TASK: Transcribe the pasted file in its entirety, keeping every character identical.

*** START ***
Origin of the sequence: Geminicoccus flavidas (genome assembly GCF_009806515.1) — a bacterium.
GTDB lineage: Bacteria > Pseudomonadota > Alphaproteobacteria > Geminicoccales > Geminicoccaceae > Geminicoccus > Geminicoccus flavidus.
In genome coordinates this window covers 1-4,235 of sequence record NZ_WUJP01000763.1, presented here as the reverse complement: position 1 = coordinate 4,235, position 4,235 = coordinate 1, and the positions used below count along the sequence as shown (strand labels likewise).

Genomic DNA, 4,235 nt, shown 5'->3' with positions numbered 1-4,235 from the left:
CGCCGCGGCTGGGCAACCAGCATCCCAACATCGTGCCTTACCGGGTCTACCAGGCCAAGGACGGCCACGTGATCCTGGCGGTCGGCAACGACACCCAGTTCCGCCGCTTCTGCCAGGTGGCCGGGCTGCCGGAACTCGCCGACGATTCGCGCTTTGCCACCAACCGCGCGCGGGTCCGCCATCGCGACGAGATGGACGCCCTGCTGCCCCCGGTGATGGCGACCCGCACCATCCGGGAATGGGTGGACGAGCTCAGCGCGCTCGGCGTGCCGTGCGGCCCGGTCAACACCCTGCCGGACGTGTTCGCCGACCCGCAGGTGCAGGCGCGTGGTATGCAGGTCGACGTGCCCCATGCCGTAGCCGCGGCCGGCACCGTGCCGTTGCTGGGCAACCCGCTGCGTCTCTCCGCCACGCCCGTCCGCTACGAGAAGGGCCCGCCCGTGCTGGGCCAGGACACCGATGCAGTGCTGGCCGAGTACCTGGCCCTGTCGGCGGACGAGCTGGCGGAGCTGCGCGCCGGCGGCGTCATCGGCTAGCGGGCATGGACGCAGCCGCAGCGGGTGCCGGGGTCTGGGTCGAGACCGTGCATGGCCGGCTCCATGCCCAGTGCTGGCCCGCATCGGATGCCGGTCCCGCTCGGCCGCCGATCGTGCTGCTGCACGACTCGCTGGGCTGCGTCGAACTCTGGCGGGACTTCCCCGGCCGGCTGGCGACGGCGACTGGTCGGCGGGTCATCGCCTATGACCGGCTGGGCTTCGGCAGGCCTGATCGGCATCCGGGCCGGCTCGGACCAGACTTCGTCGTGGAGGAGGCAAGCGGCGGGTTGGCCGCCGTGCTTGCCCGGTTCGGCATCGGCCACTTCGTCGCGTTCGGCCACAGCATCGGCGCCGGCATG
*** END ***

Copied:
Origin of the sequence: Geminicoccus flavidas (genome assembly GCF_009806515.1) — a bacterium.
GTDB lineage: Bacteria > Pseudomonadota > Alphaproteobacteria > Geminicoccales > Geminicoccaceae > Geminicoccus > Geminicoccus flavidus.
In genome coordinates this window covers 1-4,235 of sequence record NZ_WUJP01000763.1, presented here as the reverse complement: position 1 = coordinate 4,235, position 4,235 = coordinate 1, and the positions used below count along the sequence as shown (strand labels likewise).

Genomic DNA, 4,235 nt, shown 5'->3' with positions numbered 1-4,235 from the left:
CGCCGCGGCTGGGCAACCAGCATCCCAACATCGTGCCTTACCGGGTCTACCAGGCCAAGGACGGCCACGTGATCCTGGCGGTCGGCAACGACACCCAGTTCCGCCGCTTCTGCCAGGTGGCCGGGCTGCCGGAACTCGCCGACGATTCGCGCTTTGCCACCAACCGCGCGCGGGTCCGCCATCGCGACGAGATGGACGCCCTGCTGCCCCCGGTGATGGCGACCCGCACCATCCGGGAATGGGTGGACGAGCTCAGCGCGCTCGGCGTGCCGTGCGGCCCGGTCAACACCCTGCCGGACGTGTTCGCCGACCCGCAGGTGCAGGCGCGTGGTATGCAGGTCGACGTGCCCCATGCCGTAGCCGCGGCCGGCACCGTGCCGTTGCTGGGCAACCCGCTGCGTCTCTCCGCCACGCCCGTCCGCTACGAGAAGGGCCCGCCCGTGCTGGGCCAGGACACCGATGCAGTGCTGGCCGAGTACCTGGCCCTGTCGGCGGACGAGCTGGCGGAGCTGCGCGCCGGCGGCGTCATCGGCTAGCGGGCATGGACGCAGCCGCAGCGGGTGCCGGGGTCTGGGTCGAGACCGTGCATGGCCGGCTCCATGCCCAGTGCTGGCCCGCATCGGATGCCGGTCCCGCTCGGCCGCCGATCGTGCTGCTGCACGACTCGCTGGGCTGCGTCGAACTCTGGCGGGACTTCCCCGGCCGGCTGGCGACGGCGACTGGTCGGCGGGTCATCGCCTATGACCGGCTGGGCTTCGGCAGGCCTGATCGGCATCCGGGCCGGCTCGGACCAGACTTCGTCGTGGAGGAGGCAAGCGGCGGGTTGGCCGCCGTGCTTGCCCGGTTCGGCATCGGCCACTTCGTCGCGTTCGGCCACAGCATCGGCGCCGGCATG